4.2. Metallization of the Selectively Cross-Linked Phase-Separation Pattern

Solution-processed gold nanoparticles were first spin-coated onto the phase-separation scheme shown in Figure 5c,d in the metallization process. The gold nanoparticles were synthesized chemically and were suspended in xylene with a concentration of 100 mg/mL, where the diameter of the gold nanoparticles is distributed in a range from 5 to 10 nm [17,18]. Spatially modulated by the patterns in Figure 5c,d, the colloidal solution was confined mainly into the holes formed by the cross-linked F8BT borders. A subsequent annealing process at about 350 °C enabled melting of the gold nanoparticles and further confinement of the gold into the holes of the phase-separation scheme, forming randomly distributed gold grains as large as microns, as shown in the scanning electron microscopic (SEM) image in Figure 6a. The cross-linked F8BT phase stays stably on the substrate without being destroyed by the heating process. Thus, the stable network of the cross-linked polymer functions as a mask and enabled formation of gold grains as a reversed image of the mask in Figure 5c. Two features may be observed with the gold nanostructures: (1) Bordered by the cross-linked F8BT phase, the gold was confined into irregularly shaped grains in micron scales, corresponding to the holes shown in Figure 5c,d; (2) The cross-linked F8BT phase in the PFB-rich phase lead to the porous structures inside each gold grain, as illustrated more clearly in the inset of Figure 6a.
Figure 6b shows optical extinction spectrum measured on the metalized structures consisting of porous gold micro-grains in Figure 6a. Strong optical extinction can be observed in a broad spectral range from 500 nm to nearly 2 μm. According to a rough evaluation using Figure 6a, although the size of gold grains is distributed in a range from sub-1 μm to sub-5 μm, the small holes separate the large gold grains into domains with an average dimension of about 1 μm. This explains why the plasmon resonance of the metalized structures is peaked at 997 nm with amplitude of 0.62 OD (optical density), as shown by the optical extinction spectrum in Figure 6b. Such structures are potentially important for exploring optical or optoelectronic devices operating in the infrared.

5. Conclusions

We investigated different selective interactions between thin films of polymeric semiconductors and different laser radiations. Selective cross-linking induced multifold photo-physical and microscopic modifications, enabling exploration of new mechanisms for the fabrication photonic structures. In particular, although the cross-linked F8BT molecules have lost their conjugation performance and become non-luminescent, the spatial selectivity and high spatial resolution of the uncross-linked molecules still keep their original semiconductor performance. Thus, the resultant patterned polymers can be used to produce active photonic devices or structured light-emitting diodes with designed output coupling performance. This is also important for exploring optically or electrically pumped laser devices.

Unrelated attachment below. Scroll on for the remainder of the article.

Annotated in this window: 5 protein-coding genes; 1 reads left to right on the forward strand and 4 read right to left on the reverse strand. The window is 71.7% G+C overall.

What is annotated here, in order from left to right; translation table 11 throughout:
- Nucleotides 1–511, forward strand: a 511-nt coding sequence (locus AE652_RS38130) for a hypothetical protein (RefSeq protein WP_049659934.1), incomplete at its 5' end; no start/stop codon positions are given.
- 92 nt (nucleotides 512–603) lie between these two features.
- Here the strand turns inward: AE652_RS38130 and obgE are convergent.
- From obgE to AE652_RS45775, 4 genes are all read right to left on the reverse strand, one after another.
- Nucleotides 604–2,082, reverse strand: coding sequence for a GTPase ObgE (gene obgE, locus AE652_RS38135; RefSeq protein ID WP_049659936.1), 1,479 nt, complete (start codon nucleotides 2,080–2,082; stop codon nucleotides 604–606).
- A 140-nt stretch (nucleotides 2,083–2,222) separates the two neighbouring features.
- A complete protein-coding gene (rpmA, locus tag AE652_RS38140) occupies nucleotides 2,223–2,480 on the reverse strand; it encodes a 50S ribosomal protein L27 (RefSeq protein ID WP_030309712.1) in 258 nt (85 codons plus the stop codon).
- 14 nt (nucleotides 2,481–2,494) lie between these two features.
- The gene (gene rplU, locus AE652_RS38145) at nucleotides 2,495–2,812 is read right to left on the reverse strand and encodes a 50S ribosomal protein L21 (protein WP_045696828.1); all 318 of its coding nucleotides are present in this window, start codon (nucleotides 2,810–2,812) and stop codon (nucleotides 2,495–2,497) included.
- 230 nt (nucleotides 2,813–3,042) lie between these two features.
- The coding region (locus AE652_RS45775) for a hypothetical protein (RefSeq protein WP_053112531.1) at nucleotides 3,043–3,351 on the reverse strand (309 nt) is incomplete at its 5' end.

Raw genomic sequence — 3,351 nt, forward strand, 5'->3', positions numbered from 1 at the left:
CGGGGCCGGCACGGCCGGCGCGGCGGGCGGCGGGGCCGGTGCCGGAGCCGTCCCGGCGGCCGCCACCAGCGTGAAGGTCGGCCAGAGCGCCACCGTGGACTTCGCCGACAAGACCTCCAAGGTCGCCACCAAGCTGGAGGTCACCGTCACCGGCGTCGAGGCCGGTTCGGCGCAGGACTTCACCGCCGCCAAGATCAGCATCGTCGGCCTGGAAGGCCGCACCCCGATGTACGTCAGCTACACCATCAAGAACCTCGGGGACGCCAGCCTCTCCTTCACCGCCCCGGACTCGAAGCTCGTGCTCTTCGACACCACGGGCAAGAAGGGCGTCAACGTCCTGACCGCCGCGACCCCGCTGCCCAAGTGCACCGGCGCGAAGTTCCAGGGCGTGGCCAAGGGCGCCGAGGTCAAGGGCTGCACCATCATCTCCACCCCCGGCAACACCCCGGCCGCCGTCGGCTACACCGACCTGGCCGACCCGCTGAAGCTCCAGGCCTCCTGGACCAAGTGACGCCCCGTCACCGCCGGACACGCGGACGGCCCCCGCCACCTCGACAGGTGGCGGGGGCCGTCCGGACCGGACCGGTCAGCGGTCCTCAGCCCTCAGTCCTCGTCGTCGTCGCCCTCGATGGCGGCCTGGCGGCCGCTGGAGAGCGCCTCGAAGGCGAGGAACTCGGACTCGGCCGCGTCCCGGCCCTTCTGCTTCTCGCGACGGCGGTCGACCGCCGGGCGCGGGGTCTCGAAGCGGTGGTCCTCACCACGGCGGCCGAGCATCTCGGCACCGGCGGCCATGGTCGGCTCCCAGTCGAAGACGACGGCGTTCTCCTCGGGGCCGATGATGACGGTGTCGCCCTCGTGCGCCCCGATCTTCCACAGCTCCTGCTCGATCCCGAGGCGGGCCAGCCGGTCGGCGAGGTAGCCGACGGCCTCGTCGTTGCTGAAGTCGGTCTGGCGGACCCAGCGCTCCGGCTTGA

Acknowledgments

We acknowledge the 973 program (2013CB922404), the National Natural Science Foundation of China (11274031, 11434016, 11574015), and the Beijing Key Lab of Microstructure and Property of Advanced Materials for the support.

Author Contributions

Xinping Zhang designed this research work, fabricated the structures in Figure 2, Figure 3 and Figure 4, measured all optical microscopic images, performed data analysis, and wrote the paper. Feifei Liu performed the Dektak and AFM measurements in Figure 2 and Figure 4. Hongwei Li fabricated the F8BT/PFB phase-separation structures and performed subsequent metallization, measured the data in Figure 6.

Conflicts of Interest

The authors declare no conflict of interest.

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Figure 1. Measurements on (a) the refractive index as a function of wavelength and (b) the thickness of the PFB film after being irradiated by a UV laser beam at 405 nm for different expose time.